Tuesday, September 29, 2009

My first wedding experience in Korea

A week or two ago my boyfriend received a text message from a friend he hadn’t spoken to in 3 years. The text message was an invitation to a wedding to be held on September 26th. This was just the first distinct difference I found between Korean and American weddings…. No “set the date” letters sent a year in advance, no RSVP, none of that. Just a text message a week in advance.

Well, of course we went to the wedding. Mostly just so that I could see a Korean wedding, since I haven’t been to one yet, not because it was particularly important or exciting. We arrived at the wedding, which was held at one of the nicer hotels in Seoul, and we were ushered into flower lined a greeting hall (think of those flowers they always have when a new store opens). Here were the groom and his family greeting everyone as they came in. The grooms mother looked at my boyfriend and said… “Oh… what’s your name again?” “Ahhh! Sanghyun, of course, how could I forget..” or something to that effect, though I’m not really convinced that she really recognized him…

After congratulating the groom and the groom’s family we went over to the gift giving counter where we took an envelope, put our money in (50,000 won for the two of us), and gave it to a man in charge of keeping track of who gave what. It seems as though Koreans keep very good track of these things so they know how much to give when it’s time to reciprocate. The more you give, the more you’re likely to get back some day when it’s your time to marry…

Then we went upstairs to see the bride quickly. We weren’t acquainted with her, so it was more so that I could see what she looked like and check out her dress. She was dressed in an ornate white wedding dress, like something you’d see in America. She was sitting, just looking pretty, in a sedan chair and greeting people as they came to visit. It seemed strange to me to be greeting the family before the wedding, and actually going to visit the bride before the ceremony.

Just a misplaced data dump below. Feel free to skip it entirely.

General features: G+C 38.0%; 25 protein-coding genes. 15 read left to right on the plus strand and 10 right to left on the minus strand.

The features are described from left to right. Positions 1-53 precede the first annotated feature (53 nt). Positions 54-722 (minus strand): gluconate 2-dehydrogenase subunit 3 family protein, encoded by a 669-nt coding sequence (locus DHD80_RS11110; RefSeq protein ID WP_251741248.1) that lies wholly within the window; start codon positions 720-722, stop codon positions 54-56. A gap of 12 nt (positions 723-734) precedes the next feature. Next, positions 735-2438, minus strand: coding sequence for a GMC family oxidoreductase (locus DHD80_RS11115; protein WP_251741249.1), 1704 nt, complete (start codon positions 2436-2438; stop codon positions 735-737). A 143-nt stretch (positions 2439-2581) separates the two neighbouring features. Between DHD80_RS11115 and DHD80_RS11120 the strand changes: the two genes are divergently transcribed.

Then we made our way to a seat. Since you don’t need to make formal reservations, it seems there were plenty of tables with no reserved seating (except for the wedding party of course) just in case extra folks decided to show up. Since in Korea, the ceremony and meal are held in the same room (sometimes at the same time) we sat at tables, not in rows of seats.

Soon after that, the ceremony began. Two women in han-bok walked up first and lit candles. Then the groom made his way to the front. Finally the bride walked down the aisle, western style, with her father. The bride and groom bowed to each other, some words were said, and then the man conducting the service gave a speech. This man happened to be a professor of the groom, but I guess he wasn’t a very charismatic one, because a few minutes into the speech you could hear whispers among the bored listeners. His speech probably went on for about 15 minutes or so. Finally at the end, there was no kiss, but they bowed to each other, and went to bow to both sets of parents. The woman bowed to her waist, but the man got down on his knees to bow to each set of parents.

After the ceremony, the food started to come out. During this time, family and friends of the bride and groom were called up for group photos. The food was served quite quickly, actually. I’m not sure if I’ve ever eaten a 5-course meal so fast. First came smoked salmon, which was good, but there was some sort of sweet whipped cream on the side that completely turned my stomach. Then came a tasty cream tomato soup. Then a pretty decent salad. Then came the main course of steak, which was ok, but didn’t really compete with anything I’ve ever gotten at a real steak house. Then came the cake. This was the strange part. I’m fairly certain that at home, people buy a wedding cake and then serve it to guests. I’m right, right? Because there was a dramatic cake-cutting event (but no shoving cake into each other’s mouths unfortunately), but as the cake on the stage was being cut, we were being served another cake that was clearly no wedding cake. Don’t get me wrong, it wasn’t bad cake, but it just wasn’t the cake that they were simultaneously cutting on stage. That cake was left there untouched after the dramatic cake-cutting thing. I’m almost wondering if it wasn’t even real cake….

After that, it was time to go. After the meal finished, everyone got out of their seats and headed out the door. No dancing, no shenanigans, no mingling and socializing, none of the things that make people want to go to weddings. Just as I had been told, Korean weddings are probably one of the world’s most unexciting events.

Somewhere along the way, there was some singing too. I can’t really recall where along the line this took place though…

After the ceremony, there is a traditional Korean ceremony held behind closed doors for only the bride, groom and the parents. During this time, the couple then changes into han-bok and does all the things that they need to do according to Korean custom, not Western custom.

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